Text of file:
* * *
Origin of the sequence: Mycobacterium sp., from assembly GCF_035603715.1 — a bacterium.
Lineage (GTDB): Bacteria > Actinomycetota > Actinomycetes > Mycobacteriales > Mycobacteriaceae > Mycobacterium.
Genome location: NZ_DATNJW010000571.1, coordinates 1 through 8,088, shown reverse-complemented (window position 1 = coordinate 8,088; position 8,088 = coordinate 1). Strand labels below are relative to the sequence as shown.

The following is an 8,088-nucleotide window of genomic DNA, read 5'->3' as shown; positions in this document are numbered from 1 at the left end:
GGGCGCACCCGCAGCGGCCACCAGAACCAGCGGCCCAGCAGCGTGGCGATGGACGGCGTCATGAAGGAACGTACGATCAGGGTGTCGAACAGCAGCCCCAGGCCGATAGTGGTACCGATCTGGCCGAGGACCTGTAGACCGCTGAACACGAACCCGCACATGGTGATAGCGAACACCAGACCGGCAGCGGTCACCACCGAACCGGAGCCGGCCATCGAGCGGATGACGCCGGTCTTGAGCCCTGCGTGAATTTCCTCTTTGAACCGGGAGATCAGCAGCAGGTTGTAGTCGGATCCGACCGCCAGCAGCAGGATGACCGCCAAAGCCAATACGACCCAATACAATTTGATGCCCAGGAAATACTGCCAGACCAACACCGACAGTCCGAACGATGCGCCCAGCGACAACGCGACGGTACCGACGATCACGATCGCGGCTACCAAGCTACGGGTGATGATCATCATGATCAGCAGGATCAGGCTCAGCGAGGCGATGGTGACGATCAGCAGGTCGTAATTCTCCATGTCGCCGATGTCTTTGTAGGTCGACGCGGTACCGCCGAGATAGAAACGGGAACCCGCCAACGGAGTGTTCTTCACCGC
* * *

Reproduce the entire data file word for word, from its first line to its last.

Origin of the sequence: Mycobacterium sp., from assembly GCF_035603715.1 — a bacterium.
Lineage (GTDB): Bacteria > Actinomycetota > Actinomycetes > Mycobacteriales > Mycobacteriaceae > Mycobacterium.
Genome location: NZ_DATNJW010000571.1, coordinates 1 through 8,088, shown reverse-complemented (window position 1 = coordinate 8,088; position 8,088 = coordinate 1). Strand labels below are relative to the sequence as shown.

The following is an 8,088-nucleotide window of genomic DNA, read 5'->3' as shown; positions in this document are numbered from 1 at the left end:
GGGCGCACCCGCAGCGGCCACCAGAACCAGCGGCCCAGCAGCGTGGCGATGGACGGCGTCATGAAGGAACGTACGATCAGGGTGTCGAACAGCAGCCCCAGGCCGATAGTGGTACCGATCTGGCCGAGGACCTGTAGACCGCTGAACACGAACCCGCACATGGTGATAGCGAACACCAGACCGGCAGCGGTCACCACCGAACCGGAGCCGGCCATCGAGCGGATGACGCCGGTCTTGAGCCCTGCGTGAATTTCCTCTTTGAACCGGGAGATCAGCAGCAGGTTGTAGTCGGATCCGACCGCCAGCAGCAGGATGACCGCCAAAGCCAATACGACCCAATACAATTTGATGCCCAGGAAATACTGCCAGACCAACACCGACAGTCCGAACGATGCGCCCAGCGACAACGCGACGGTACCGACGATCACGATCGCGGCTACCAAGCTACGGGTGATGATCATCATGATCAGCAGGATCAGGCTCAGCGAGGCGATGGTGACGATCAGCAGGTCGTAATTCTCCATGTCGCCGATGTCTTTGTAGGTCGACGCGGTACCGCCGAGATAGAAACGGGAACCCGCCAACGGAGTGTTCTTCACCGC